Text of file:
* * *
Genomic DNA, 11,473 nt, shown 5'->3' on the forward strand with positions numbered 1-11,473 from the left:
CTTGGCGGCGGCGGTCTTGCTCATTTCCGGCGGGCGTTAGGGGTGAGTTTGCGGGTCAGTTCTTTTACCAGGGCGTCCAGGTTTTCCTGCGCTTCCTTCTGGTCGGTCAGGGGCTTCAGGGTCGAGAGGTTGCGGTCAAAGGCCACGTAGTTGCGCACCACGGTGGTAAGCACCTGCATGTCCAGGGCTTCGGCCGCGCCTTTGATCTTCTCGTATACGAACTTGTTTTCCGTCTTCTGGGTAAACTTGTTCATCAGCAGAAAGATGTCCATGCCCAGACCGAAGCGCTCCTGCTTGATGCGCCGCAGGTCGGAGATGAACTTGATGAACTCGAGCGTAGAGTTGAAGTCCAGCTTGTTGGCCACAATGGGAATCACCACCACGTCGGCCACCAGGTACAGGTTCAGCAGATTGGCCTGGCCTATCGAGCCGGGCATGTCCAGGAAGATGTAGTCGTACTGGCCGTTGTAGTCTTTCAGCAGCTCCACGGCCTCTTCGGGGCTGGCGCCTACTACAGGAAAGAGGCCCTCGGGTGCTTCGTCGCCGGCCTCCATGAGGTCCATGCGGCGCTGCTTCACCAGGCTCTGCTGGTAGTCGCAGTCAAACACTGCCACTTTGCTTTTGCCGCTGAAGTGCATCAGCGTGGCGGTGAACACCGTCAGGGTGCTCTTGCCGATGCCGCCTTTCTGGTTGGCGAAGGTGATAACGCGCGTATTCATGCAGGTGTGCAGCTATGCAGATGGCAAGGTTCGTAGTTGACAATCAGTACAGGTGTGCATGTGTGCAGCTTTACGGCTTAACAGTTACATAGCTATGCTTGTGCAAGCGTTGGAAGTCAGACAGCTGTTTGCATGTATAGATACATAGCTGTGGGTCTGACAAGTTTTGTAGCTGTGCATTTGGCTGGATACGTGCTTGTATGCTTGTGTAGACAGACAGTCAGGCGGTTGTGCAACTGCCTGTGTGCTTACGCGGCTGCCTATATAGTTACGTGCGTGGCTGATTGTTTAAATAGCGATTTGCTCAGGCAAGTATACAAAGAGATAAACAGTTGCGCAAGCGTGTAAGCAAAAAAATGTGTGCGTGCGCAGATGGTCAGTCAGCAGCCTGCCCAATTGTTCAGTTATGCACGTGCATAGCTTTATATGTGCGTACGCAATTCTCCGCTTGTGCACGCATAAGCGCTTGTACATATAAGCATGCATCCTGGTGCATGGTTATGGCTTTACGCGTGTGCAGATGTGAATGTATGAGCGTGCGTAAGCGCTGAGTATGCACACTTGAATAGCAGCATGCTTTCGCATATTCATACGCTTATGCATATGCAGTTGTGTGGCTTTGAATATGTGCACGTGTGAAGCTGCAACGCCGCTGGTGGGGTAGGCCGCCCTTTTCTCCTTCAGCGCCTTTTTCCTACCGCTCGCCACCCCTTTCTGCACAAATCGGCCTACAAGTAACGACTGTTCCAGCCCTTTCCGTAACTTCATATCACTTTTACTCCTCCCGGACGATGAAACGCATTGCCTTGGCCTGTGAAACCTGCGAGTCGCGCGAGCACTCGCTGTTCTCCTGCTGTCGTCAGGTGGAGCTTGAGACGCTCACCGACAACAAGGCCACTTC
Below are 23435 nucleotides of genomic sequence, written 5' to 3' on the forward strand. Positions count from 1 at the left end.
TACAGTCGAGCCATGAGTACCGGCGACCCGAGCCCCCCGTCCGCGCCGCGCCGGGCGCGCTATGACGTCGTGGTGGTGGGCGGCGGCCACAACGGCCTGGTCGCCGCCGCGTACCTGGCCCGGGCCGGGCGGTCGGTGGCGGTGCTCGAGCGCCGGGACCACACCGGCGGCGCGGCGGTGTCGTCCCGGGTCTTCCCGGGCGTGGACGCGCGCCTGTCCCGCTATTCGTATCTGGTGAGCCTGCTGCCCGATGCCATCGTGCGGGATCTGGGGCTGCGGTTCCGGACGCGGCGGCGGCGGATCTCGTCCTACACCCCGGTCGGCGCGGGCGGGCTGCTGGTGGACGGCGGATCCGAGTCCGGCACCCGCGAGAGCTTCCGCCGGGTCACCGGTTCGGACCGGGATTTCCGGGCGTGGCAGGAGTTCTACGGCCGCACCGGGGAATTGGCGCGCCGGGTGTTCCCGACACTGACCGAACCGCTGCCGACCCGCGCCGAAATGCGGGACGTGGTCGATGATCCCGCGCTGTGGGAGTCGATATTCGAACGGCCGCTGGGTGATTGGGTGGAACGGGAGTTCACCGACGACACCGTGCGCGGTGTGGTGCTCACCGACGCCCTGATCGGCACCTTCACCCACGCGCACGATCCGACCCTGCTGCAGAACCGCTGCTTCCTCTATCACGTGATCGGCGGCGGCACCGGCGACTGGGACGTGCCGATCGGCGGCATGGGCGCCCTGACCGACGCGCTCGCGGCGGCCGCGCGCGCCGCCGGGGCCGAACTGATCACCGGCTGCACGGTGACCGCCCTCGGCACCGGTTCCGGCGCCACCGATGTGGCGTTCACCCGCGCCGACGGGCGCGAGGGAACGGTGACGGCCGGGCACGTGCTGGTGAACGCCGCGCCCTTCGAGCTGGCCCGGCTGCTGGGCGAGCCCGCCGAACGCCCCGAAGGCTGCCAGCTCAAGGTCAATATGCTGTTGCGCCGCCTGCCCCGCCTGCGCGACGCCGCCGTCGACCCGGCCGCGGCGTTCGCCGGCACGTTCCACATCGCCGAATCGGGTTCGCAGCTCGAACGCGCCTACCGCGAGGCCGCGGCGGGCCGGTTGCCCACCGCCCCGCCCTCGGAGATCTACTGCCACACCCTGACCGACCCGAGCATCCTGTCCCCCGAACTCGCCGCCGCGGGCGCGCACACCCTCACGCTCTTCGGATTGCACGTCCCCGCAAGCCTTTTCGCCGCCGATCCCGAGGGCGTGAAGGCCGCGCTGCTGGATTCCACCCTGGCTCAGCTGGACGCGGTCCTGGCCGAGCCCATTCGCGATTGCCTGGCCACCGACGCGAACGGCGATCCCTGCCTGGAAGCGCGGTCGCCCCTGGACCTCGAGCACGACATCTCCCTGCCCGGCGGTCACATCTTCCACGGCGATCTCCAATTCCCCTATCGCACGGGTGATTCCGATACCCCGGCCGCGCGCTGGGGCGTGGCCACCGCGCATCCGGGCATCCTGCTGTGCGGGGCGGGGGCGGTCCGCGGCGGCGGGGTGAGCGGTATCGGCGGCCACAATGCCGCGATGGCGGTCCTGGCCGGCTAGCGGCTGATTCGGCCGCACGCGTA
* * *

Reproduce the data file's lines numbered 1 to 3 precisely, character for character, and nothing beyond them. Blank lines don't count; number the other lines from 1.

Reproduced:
Genomic DNA, 11,473 nt, shown 5'->3' on the forward strand with positions numbered 1-11,473 from the left:
CTTGGCGGCGGCGGTCTTGCTCATTTCCGGCGGGCGTTAGGGGTGAGTTTGCGGGTCAGTTCTTTTACCAGGGCGTCCAGGTTTTCCTGCGCTTCCTTCTGGTCGGTCAGGGGCTTCAGGGTCGAGAGGTTGCGGTCAAAGGCCACGTAGTTGCGCACCACGGTGGTAAGCACCTGCATGTCCAGGGCTTCGGCCGCGCCTTTGATCTTCTCGTATACGAACTTGTTTTCCGTCTTCTGGGTAAACTTGTTCATCAGCAGAAAGATGTCCATGCCCAGACCGAAGCGCTCCTGCTTGATGCGCCGCAGGTCGGAGATGAACTTGATGAACTCGAGCGTAGAGTTGAAGTCCAGCTTGTTGGCCACAATGGGAATCACCACCACGTCGGCCACCAGGTACAGGTTCAGCAGATTGGCCTGGCCTATCGAGCCGGGCATGTCCAGGAAGATGTAGTCGTACTGGCCGTTGTAGTCTTTCAGCAGCTCCACGGCCTCTTCGGGGCTGGCGCCTACTACAGGAAAGAGGCCCTCGGGTGCTTCGTCGCCGGCCTCCATGAGGTCCATGCGGCGCTGCTTCACCAGGCTCTGCTGGTAGTCGCAGTCAAACACTGCCACTTTGCTTTTGCCGCTGAAGTGCATCAGCGTGGCGGTGAACACCGTCAGGGTGCTCTTGCCGATGCCGCCTTTCTGGTTGGCGAAGGTGATAACGCGCGTATTCATGCAGGTGTGCAGCTATGCAGATGGCAAGGTTCGTAGTTGACAATCAGTACAGGTGTGCATGTGTGCAGCTTTACGGCTTAACAGTTACATAGCTATGCTTGTGCAAGCGTTGGAAGTCAGACAGCTGTTTGCATGTATAGATACATAGCTGTGGGTCTGACAAGTTTTGTAGCTGTGCATTTGGCTGGATACGTGCTTGTATGCTTGTGTAGACAGACAGTCAGGCGGTTGTGCAACTGCCTGTGTGCTTACGCGGCTGCCTATATAGTTACGTGCGTGGCTGATTGTTTAAATAGCGATTTGCTCAGGCAAGTATACAAAGAGATAAACAGTTGCGCAAGCGTGTAAGCAAAAAAATGTGTGCGTGCGCAGATGGTCAGTCAGCAGCCTGCCCAATTGTTCAGTTATGCACGTGCATAGCTTTATATGTGCGTACGCAATTCTCCGCTTGTGCACGCATAAGCGCTTGTACATATAAGCATGCATCCTGGTGCATGGTTATGGCTTTACGCGTGTGCAGATGTGAATGTATGAGCGTGCGTAAGCGCTGAGTATGCACACTTGAATAGCAGCATGCTTTCGCATATTCATACGCTTATGCATATGCAGTTGTGTGGCTTTGAATATGTGCACGTGTGAAGCTGCAACGCCGCTGGTGGGGTAGGCCGCCCTTTTCTCCTTCAGCGCCTTTTTCCTACCGCTCGCCACCCCTTTCTGCACAAATCGGCCTACAAGTAACGACTGTTCCAGCCCTTTCCGTAACTTCATATCACTTTTACTCCTCCCGGACGATGAAACGCATTGCCTTGGCCTGTGAAACCTGCGAGTCGCGCGAGCACTCGCTGTTCTCCTGCTGTCGTCAGGTGGAGCTTGAGACGCTCACCGACAACAAGGCCACTTC
Below are 23435 nucleotides of genomic sequence, written 5' to 3' on the forward strand. Positions count from 1 at the left end.